The Road Beat: 2023 Acura Integra
What is it?
Acura's Integra, a new compact sedan that revives the name of some of Honda's and Acura's best driver's cars ever from the 1990s and early 2000s. Some people say the new model isn't worthy of the Integra name, which is bizarre given the Integra was always just a cheap economy car. They made a couple Type Rs and suddenly it's sacrilegious to call anything the same unless it's the second coming of Jesus himself. The Integra cult, it's real, man. This new model is essentially a rebodied and remodeled Honda Civic. The Civic is an amazing vehicle, so I have high hopes. Oh, and this example has a delightful six-speed manual transmission.
Starting out with the Honda Civic Si as a donor car, the Integra A-Spec here is basically just a better, more luxurious, Civic. By no means is that an insult, as I genuinely love the new Civic. While lots were quick to criticize the Integra when it was first unveiled in photos, I can confidently say it looks far better in person. It's not particularly exciting looking, no wings or anything to see here (at least not yet), but it is a handsome car. But the best is when you open the door, greeted by swaths of gorgeous and sumptuous red faux leather in the cabin (some of the best synthetic “pleather” in the business). Furthermore, there are lots of soft touch points and luckily all the controls and switches don't feel cheaply flimsy. Seriously, this is a decently luxury interior that meets the expectation of the Acura badge (Acura, after all, is the luxury division of Honda). As a better-appointed Civic, the Integra succeeds here.
With the Tech package equipped (an obligation if you want the stick shift), there's loads of equipment and features, even though that's to be expected now at this price point. For a car costing $37,395, it has nearly everything you could ever wish for, like the head-up display, safety features, and an impressive stereo.
Honda has always had a knack for slick shifters, and the unit on this Integra is no different, with pleasing and precise throws and engagement. It's easy to drive, too, with light effort and feel through both pedals and stick. I personally prefer a little extra weighting to both foot and hand controls, but it's a proper pleasure to use and row gears. The gearing is short, too, which lends a hand to perky-feeling acceleration and also allows the user to shift more often, which is a good thing given how fun it is to do so. And it's also quite frugal, burning a gallon of gas every 30 miles in my time with the Integra.
Handling is basically perfect for an everyday, front-wheel drive car. Are there more focused cars with higher limits? Sure, like the Veloster N, or the forthcoming Civic Type R, but both of those are compromised elsewhere with an MO of track performance. The Integra won't be as happy on track, but on the road, where it's been designed for, it's a hoot. Steering is wonderful, if lacking some feel, but it's quick and oh-so direct. Chuck the wheel one way and the car responds intuitively to your liking. The front bites long enough until the tires gives out, but the balance really is damn impressive in how fluid and neutral it is. There's even some body roll to help with confidence and allows you to lean on the outside corner when pushing things, and pushing it safely at non-outrageous speeds. TL/DR: this is a fun car!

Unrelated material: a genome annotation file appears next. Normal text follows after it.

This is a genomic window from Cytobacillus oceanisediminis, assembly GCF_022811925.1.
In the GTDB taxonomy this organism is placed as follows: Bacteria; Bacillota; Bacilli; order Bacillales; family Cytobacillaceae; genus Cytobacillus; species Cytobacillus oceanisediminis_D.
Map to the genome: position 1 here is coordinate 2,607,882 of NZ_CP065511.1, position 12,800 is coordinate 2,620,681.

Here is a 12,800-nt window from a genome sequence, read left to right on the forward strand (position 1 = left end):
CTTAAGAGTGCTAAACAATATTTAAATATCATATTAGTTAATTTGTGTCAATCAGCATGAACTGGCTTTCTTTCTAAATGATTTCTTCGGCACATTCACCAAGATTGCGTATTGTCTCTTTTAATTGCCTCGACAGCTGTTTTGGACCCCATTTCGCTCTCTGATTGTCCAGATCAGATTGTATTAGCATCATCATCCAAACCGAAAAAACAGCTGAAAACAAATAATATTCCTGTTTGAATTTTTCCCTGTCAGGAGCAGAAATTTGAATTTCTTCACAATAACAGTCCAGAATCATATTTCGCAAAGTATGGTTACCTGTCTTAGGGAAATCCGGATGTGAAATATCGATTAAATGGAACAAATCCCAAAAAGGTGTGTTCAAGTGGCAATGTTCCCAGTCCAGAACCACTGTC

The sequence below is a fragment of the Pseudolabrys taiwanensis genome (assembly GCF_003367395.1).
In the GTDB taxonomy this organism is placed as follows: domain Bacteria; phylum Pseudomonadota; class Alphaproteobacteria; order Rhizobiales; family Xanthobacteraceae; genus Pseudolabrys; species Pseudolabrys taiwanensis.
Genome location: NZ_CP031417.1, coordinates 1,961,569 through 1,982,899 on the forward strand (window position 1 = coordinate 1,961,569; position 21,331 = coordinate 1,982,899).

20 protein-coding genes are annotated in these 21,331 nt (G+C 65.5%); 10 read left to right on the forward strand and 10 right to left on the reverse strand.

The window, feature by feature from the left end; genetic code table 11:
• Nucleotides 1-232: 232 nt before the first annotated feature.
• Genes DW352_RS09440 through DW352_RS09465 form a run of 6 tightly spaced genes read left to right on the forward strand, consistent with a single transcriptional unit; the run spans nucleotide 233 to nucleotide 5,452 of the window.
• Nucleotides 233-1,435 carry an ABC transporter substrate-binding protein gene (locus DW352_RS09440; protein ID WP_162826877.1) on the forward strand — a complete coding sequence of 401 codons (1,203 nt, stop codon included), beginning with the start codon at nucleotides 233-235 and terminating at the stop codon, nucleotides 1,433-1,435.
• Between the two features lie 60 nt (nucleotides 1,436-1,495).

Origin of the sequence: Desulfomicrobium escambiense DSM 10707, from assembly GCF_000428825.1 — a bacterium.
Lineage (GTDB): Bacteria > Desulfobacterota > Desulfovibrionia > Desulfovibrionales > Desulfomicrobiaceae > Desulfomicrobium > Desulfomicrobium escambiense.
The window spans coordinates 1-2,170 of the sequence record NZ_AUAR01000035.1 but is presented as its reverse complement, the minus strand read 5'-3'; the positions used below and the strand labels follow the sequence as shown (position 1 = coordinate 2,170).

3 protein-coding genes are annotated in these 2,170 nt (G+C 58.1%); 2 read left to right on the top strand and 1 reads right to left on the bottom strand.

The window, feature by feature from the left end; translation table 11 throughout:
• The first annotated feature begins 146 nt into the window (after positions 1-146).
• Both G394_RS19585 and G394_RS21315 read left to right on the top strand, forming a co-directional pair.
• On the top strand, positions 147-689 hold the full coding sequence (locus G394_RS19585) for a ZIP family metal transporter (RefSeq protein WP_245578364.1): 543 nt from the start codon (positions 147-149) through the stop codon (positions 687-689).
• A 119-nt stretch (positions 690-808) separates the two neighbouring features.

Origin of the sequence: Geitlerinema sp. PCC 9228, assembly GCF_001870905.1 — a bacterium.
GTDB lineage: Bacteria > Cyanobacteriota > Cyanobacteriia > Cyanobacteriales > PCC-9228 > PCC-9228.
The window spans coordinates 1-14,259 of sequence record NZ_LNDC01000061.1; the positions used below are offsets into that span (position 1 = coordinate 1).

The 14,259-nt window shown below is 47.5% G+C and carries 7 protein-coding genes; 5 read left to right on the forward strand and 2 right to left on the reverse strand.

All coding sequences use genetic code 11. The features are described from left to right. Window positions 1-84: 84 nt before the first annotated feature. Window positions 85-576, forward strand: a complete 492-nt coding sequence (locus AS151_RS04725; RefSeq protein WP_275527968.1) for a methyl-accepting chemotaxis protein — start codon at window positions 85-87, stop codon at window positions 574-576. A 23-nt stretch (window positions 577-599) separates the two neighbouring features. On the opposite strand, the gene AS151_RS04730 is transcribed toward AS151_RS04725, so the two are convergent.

Eh, that engine. No, it's fine, it really is, but being significantly more expensive than a Civic Si, you would hope for extra power. Yeah, no. The Integra A Spec is only working with 200 horsepower here from its 1.5L turbocharged inline-four, and while the short gearing gives the impression of some quickness, it just isn't fast enough. 0-60 MPH, for example, takes 7 seconds. For contrast, an everyday Golf GTI MURDERS this car in a straight line. Sure, it's a bare-bones outside in terms of interior refinement and quality by comparison, but it goes to show how much speed is available in this price range now.
Why would this not have the same spec 272 horsepower 2.0L four-cylinder that the Acura TLX has? Or at least something in the middle. At least I can say that the engine is smooth and avoids sounding like a garbage disposal that other four-bangers can do remarkable impressions of. Also of note is the quiet exhaust on the Integra. Remember, this is trying to be a civilized luxury car.
And then there's the price, coming in at $37,395 as equipped with the desirable Tech package. It's not just a couple grand more than the Civic Si on which it's based, but some $7,000 more? Yikes. I noticed there aren't even air vents for the back seats, relying too much on the economy skeleton that is the Civic underneath. And similarly, the seats might be impressive, but there are too many other details that are plainly a Civic and doesn't do enough to distinguish itself in terms of quality. That said, the new Civic is a huge step forwards from the old one by fit and finish. While it makes for a nice starting point, it'd be nice to have more of its own design.
The Integra A Spec is easily the best Honda Civic currently on sale. Think of it as just a Civic with the luxury turned up and, if anything, one that's even better to drive. However, to get the well-equipped A-Spec model with a manual like tested here, you gotta pay for it, and it's frankly too much. It's the better Honda Civic, but one that's been priced basically out of contention once you consider the performance you can get from rivals. One drive in a Veloster N and I'd be like "Yeah, I'll trade some leather for this." To make the Integra make sense, it needs more to identify itself as a unique offering. I'll be here waiting for a Type S, Acura.
2023 Acura Integra A-Spec Manual
As-tested price: $37,395.
Pros: Manual transmission, great handling.
Cons: It costs how much? Too slow.
Verdict: The better Honda Civic, but it's too expensive.
By Mitchell Weitzman